Cytochrome c has a cluster of positively charged lysine residues on the surface, which facilitates its binding to the overall negatively charged surfaces of CcP (
      • Pearl N.M.
      • Jacobson T.
      • Meyen C.
      • Clementz A.G.
      • Ok E.Y.
      • Choi E.
      • et al.
      Effect of single-site charge-reversal mutations on the catalytic properties of yeast cytochrome c peroxidase: evidence for a single, catalytically active, cytochrome c binding domain.
      ,
      • Leesch V.W.
      • Bujons J.
      • Mauk A.G.
      • Hoffman B.M.
      Cytochrome c peroxidase cytochrome c complex: locating the second binding domain on cytochrome c peroxidase with site-directed mutagenesis.
      ), Figure 6A. We were not able to obtain a crystal structure of TcAPx-CcP in complex with cytochrome c, but we carried out an analysis of the electrostatic surface charges of TcAPx-CcP, CcP, APX, and LmP, Figure 6. The surface electrostatics of TcAPx-CcP more closely resemble those of CcP than they do sAPX, Figure 6B, with TcAPx-CcP showing a broad negatively charged region on the surface where cytochrome c would be expected to bind. The similarity is even more striking when comparing TcAPx-CcP to LmP, Figure 6B; LmP has been categorized as a CcP-like enzyme (
      • Jasion V.S.
      • Poulos T.L.
      Leishmania major peroxidase is a cytochrome c peroxidase.
      ).
      Figure thumbnail gr6
      Figure 6Comparison of electron transfer pathways and surface electrostatics. A, alignment of the structures of TcAPx-CcP (faded green) and CcP (faded cyan). The residues involved in the delivery of electrons from cytochrome c in CcP (Trp191, Gly192, Ala193, and Ala194, in green) overlay well with an equivalent electron pathway in TcAPx-CcP (Trp233, Thr234, His235, and Asp236, in green). The heme group is shown for both proteins. The residues involved in binding of cytochrome c in CcP (Asp34, Glu35 (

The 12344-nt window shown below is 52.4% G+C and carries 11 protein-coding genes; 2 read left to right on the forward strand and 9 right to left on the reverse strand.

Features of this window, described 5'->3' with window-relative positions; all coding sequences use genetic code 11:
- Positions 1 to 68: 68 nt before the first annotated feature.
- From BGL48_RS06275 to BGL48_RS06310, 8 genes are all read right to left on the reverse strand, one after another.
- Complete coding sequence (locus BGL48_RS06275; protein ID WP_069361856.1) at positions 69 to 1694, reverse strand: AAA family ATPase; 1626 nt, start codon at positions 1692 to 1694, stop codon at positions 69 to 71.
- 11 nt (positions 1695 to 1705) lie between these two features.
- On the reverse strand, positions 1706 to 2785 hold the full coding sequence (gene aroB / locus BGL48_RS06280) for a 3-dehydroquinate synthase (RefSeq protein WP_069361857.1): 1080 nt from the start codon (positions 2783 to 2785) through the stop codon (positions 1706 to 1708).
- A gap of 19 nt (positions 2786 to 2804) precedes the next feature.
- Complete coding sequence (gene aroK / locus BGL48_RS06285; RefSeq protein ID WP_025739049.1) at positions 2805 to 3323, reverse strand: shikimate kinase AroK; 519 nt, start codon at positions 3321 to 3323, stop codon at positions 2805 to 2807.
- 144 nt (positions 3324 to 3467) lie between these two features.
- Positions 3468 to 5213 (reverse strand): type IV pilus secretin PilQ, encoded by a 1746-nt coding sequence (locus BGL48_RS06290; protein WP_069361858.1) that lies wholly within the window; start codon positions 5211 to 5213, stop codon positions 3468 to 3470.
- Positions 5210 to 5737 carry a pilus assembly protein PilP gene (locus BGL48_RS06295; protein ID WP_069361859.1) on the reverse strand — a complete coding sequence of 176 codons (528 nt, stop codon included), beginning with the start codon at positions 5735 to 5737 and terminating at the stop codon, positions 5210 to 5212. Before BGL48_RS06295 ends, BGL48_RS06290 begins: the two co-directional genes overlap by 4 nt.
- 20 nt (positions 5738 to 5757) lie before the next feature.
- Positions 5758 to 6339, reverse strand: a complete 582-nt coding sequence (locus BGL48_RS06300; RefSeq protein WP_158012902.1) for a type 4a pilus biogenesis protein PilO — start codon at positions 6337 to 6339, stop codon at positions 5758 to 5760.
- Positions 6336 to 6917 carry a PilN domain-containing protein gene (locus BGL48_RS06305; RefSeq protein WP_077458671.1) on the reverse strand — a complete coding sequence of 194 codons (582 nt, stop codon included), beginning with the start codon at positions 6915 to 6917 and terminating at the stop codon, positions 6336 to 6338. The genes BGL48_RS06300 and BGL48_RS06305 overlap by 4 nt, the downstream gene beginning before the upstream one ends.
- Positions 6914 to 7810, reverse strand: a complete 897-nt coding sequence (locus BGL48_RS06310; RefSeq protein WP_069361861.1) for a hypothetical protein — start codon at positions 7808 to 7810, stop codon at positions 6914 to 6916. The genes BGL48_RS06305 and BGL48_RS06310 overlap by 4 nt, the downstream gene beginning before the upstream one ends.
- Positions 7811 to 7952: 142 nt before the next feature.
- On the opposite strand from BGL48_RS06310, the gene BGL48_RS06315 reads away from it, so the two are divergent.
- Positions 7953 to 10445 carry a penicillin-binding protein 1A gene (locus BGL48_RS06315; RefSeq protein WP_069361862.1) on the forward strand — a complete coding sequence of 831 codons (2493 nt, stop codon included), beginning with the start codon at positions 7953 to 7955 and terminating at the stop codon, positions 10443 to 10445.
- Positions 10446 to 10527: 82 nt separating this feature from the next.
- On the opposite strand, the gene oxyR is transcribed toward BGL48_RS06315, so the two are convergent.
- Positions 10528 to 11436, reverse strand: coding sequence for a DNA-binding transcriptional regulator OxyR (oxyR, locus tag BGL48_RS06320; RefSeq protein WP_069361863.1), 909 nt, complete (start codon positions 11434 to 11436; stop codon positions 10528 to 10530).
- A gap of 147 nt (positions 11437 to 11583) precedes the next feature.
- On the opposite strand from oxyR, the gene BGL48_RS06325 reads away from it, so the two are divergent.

• Pelletier H.
      • Kraut J.
      Crystal-structure of a complex between electron-transfer partners, cytochrome c peroxidase and cytochrome c.
      )) overlay well in the TcAPx-CcP structure (Glu79 and Asp80, respectively). B, electrostatic surface representation of TcAPx-CcP (±5 kT), CcP, sAPX, and LmP, obtained using the APBS software (
      • Jurrus E.
      • Engel D.
      • Star K.
      • Monson K.
      • Brandi J.
      • Felberg L.E.
      • et al.
      Improvements to the APBS biomolecular solvation software suite.
      ). The predicted cyt c binding surface is represented in red where the overall charge is strongly electronegative. This electronegative area is substantially less prominent in sAPX; sAPX does not bind cyt c. The residues in TcAPx-CcP which are expected to be responsible for the electron transfer path are shown as dark blue sticks (W233, T234, H235, and D236). The equivalent residues (W191, G192, A193, and A194) in CcP are shown as cyan sticks in (B). See for a sequence alignment highlighting these residues. APX, ascorbate peroxidase; CcP, cytochrome c peroxidase.

      Discussion